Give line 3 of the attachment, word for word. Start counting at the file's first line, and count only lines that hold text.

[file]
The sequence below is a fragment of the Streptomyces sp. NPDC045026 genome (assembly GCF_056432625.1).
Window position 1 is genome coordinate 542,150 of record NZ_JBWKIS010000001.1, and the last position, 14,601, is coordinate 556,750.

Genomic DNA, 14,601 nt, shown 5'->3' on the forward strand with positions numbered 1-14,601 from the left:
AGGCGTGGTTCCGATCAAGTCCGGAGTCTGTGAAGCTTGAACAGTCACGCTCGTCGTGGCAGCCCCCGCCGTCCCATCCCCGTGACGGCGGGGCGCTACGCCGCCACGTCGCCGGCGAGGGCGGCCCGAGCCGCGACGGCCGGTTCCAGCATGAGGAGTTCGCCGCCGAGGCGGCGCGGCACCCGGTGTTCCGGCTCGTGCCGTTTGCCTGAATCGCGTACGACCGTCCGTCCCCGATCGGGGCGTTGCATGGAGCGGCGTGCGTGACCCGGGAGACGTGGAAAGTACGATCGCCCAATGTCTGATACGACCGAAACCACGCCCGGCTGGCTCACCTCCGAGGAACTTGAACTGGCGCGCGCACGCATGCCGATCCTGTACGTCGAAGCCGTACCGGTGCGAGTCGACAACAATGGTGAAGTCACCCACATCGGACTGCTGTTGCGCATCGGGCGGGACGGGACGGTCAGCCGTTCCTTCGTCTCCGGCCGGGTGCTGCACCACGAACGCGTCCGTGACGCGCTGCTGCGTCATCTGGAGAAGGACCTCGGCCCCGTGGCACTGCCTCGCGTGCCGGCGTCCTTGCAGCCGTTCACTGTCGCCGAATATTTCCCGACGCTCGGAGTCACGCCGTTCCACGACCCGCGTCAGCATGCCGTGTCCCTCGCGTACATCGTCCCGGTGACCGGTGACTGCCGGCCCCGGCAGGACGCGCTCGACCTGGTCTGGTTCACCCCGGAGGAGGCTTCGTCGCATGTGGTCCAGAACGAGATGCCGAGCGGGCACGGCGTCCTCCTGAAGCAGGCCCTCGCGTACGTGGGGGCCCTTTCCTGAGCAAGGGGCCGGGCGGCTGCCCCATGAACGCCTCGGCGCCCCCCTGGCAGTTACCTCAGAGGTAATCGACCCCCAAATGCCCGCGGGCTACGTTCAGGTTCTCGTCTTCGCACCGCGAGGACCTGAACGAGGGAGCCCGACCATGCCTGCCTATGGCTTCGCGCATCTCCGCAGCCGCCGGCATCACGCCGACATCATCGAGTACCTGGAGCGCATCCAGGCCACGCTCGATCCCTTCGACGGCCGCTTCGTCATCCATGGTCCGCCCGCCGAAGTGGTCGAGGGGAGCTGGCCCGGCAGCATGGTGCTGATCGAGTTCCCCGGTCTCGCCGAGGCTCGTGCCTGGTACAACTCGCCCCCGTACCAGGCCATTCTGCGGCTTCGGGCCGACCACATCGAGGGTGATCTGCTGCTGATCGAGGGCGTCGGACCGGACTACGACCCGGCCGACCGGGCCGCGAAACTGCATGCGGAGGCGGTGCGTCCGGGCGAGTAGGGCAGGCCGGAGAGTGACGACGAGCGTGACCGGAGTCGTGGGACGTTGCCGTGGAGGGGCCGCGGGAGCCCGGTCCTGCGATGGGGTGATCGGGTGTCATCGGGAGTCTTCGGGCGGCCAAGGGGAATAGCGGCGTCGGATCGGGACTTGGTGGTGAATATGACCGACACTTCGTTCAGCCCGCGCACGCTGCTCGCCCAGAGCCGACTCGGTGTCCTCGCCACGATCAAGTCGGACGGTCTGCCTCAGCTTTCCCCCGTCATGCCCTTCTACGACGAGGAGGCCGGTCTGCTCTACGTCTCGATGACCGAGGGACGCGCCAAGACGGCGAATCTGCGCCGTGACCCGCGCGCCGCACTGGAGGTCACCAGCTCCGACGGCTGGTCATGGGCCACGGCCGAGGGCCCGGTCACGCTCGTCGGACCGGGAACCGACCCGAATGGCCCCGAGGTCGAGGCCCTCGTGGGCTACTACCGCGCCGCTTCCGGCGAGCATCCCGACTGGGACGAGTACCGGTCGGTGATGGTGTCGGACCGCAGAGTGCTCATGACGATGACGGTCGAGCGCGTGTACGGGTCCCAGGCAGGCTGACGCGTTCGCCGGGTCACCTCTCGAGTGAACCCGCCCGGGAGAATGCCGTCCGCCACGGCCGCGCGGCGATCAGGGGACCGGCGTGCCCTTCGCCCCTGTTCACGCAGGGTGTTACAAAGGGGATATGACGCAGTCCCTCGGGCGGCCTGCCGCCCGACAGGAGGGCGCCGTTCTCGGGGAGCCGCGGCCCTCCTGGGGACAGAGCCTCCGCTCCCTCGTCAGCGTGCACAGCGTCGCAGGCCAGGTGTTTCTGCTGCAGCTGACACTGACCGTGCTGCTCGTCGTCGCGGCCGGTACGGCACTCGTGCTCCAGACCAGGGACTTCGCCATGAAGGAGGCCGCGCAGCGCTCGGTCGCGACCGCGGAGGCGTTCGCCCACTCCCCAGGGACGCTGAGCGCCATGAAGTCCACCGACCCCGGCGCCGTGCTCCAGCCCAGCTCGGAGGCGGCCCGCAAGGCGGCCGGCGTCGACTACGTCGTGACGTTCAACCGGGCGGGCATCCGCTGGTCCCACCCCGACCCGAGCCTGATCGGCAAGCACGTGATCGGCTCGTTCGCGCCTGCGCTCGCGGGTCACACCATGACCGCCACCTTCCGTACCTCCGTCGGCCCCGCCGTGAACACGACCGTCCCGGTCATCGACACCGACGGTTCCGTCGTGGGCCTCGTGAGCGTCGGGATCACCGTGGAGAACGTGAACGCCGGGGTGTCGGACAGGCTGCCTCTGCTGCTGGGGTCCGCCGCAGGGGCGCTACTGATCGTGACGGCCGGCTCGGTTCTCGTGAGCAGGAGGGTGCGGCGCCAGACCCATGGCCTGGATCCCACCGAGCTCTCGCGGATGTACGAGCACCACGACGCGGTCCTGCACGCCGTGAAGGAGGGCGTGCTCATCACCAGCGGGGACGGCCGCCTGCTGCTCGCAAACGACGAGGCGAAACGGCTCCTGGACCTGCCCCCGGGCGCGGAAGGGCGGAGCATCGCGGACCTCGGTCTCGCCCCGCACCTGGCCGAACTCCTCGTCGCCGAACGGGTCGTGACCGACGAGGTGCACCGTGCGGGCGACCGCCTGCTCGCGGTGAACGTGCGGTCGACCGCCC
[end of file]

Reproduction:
Genomic DNA, 14,601 nt, shown 5'->3' on the forward strand with positions numbered 1-14,601 from the left: